When it comes to scoliosis in very young children, things are changing in the world of pediatric orthopedics. The traditional treatment with spinal fusion, casting, and bracing is being replaced by growing rods and devices that help the chest wall expand with good spinal alignment.
Those are the main points taken from an on-line survey completed by 195 pediatric orthopedic surgeons who are members of the Pediatric Orthopaedic Society of North America (POSNA).
Early onset scoliosis (EOS) is a challenging problem. Rapidly progressive spinal curves in young children (age five years old and younger) can compromise lung development. When curvature of the spine measures 20 degrees, the ribs start to rotate.
With large curves (60 degrees or more), spinal alignment is severely compromised and along with it, the chest. Decreased chest space for the lungs and other organs in the chest and abdomen get compressed or squashed together. Movement, function, and growth of the organs are all affected. At that point, the health and in some cases, even the life of the child is in danger.
Treatment varies depending on two major factors: the age of the child and the type of clinic or hospital where treatment is delivered. For example, children under the age of two are more likely to be treated conservatively (nonoperative care). This is true even if there is a severe curve. But by age five, surgeons choose surgery more often to treat severe curves.
Children receiving care at a pediatric orthopedic specialty hospital are more likely to be placed in a series of casts designed to gradually straighten the spine as much as possible. Care received at a university-based or private pediatric hospital is more likely to be with bracing.
Some of the treatment choices do depend on the equipment present in various settings. Casting tables, halo traction, and customized devices that help regulate the amount of traction force applied aren't always available. Most of the surgeons who responded to this survey had the necessary equipment and made use of it.
Many surgeons today have taken advanced training in the use of growing rod technology. Just as the name implies, growing rods placed along the spine straighten the curve and can then be lengthened as the child grows. Growing rod techniques are a great improvement for young, growing children over the previous approach of fusion, which can stop growth.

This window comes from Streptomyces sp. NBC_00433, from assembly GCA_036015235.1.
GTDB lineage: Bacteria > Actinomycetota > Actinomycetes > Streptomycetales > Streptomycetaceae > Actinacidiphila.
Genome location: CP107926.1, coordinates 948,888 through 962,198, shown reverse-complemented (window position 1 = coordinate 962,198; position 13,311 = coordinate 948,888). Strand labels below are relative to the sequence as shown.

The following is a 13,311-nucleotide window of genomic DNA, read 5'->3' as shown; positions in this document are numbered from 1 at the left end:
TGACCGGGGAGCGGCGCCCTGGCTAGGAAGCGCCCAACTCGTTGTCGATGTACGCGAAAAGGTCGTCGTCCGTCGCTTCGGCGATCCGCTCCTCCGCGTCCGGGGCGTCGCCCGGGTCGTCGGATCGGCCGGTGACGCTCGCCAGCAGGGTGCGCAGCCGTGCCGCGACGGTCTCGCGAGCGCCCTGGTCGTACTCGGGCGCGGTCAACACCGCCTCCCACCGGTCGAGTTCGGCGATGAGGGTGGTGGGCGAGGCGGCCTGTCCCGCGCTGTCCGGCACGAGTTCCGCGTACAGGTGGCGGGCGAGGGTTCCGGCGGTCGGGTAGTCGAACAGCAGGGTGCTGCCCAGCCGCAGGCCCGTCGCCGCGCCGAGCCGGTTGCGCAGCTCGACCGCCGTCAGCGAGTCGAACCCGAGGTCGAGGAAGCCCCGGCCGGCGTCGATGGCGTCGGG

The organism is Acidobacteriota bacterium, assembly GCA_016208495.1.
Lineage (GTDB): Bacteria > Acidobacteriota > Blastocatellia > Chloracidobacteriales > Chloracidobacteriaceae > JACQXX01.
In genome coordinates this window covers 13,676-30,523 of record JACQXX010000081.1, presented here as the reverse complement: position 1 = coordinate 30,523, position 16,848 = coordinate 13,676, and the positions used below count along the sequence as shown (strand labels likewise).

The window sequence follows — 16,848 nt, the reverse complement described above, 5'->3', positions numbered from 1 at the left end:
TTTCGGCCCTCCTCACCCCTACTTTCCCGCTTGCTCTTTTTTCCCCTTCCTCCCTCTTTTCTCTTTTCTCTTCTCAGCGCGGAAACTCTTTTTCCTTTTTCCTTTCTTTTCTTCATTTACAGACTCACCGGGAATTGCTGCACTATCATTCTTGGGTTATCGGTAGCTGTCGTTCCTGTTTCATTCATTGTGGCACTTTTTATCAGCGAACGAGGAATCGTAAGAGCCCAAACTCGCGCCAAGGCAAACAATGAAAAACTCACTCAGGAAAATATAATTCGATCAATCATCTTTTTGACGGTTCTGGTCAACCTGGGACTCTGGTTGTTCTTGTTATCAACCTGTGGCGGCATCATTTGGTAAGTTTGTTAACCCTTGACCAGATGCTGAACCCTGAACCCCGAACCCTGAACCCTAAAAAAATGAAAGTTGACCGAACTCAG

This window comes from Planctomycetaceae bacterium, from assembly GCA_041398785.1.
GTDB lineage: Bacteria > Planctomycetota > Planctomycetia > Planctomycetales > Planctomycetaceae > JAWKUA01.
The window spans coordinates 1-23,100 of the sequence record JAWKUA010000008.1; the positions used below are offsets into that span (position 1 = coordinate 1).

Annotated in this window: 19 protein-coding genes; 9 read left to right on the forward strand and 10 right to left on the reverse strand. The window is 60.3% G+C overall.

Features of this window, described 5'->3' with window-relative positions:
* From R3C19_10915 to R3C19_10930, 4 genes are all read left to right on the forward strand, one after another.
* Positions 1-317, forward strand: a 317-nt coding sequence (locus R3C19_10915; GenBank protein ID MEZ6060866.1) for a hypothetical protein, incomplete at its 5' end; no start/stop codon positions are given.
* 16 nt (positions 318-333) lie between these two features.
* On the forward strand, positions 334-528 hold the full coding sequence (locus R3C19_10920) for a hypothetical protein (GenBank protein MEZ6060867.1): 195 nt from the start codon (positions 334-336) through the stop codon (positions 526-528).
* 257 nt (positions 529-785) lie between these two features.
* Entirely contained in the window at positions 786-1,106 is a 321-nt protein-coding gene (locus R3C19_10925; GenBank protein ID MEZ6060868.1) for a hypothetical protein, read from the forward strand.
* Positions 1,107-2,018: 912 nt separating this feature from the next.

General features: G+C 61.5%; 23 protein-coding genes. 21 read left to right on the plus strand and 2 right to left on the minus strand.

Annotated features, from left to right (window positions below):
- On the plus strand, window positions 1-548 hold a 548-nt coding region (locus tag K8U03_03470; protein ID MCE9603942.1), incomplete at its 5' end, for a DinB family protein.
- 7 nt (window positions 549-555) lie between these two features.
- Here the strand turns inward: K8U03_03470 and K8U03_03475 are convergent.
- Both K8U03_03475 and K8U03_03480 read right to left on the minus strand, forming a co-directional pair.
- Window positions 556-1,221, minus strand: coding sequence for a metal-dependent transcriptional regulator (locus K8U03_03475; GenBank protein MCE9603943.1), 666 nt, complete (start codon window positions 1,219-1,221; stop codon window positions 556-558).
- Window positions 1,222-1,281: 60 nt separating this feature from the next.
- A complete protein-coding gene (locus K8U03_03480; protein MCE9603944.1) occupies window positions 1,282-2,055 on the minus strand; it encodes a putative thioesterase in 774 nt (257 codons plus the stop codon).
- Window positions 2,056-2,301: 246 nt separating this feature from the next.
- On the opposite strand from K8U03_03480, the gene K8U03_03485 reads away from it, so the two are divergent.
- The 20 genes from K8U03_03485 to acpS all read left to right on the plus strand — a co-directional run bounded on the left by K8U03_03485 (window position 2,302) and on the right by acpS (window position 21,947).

Only about 20 per cent of the membership of this group responded to the survey. That's only one out of every five pediatric orthopedic surgeons. The responses to questions asked may be biased by those who chose to participate.
For those who did reply, the most common treatment approach to early onset scoliosis was bracing (89 per cent), followed by casting (62 per cent), and growing rods (64 per cent). Chest expansion devices (39 per cent) and halo traction (27 per cent) were clearly used much less often.
The intent of treatment for early onset scoliosis (EOS) is to keep the spine as straight as possible using nonoperative approaches until fusion can be done. Serial casting works better for younger children. Older children may need halo-gravity traction first before casting.
Growing spine- and chest-wall surgeries do involve surgery but still make it possible to delay fusion while the child is growing. The authors summarize all of their findings by saying that there aren't enough studies to truly show what works best for each level of severity of scoliosis.
Surgeons may be basing their treatment choices on what is available at their particular center. The gradual move toward greater use of surgery over the last 10 to 15 years may be swinging back toward conservative care.
It may turn out that casting and bracing are more effective and less problematic because complications from growing and expansion techniques can result in worse outcomes. Each child should be evaluated individually and decisions made in the best way possible with the information currently available.
Reference: Nicholas D. Fletcher, MD, et al. Current Treatment Preferences for Early Onset Scoliosis: A Survey of POSNA Members. In Journal of Pediatric Orthopaedics. April/May 2011. Vol. 31. No. 3. Pp. 326-330.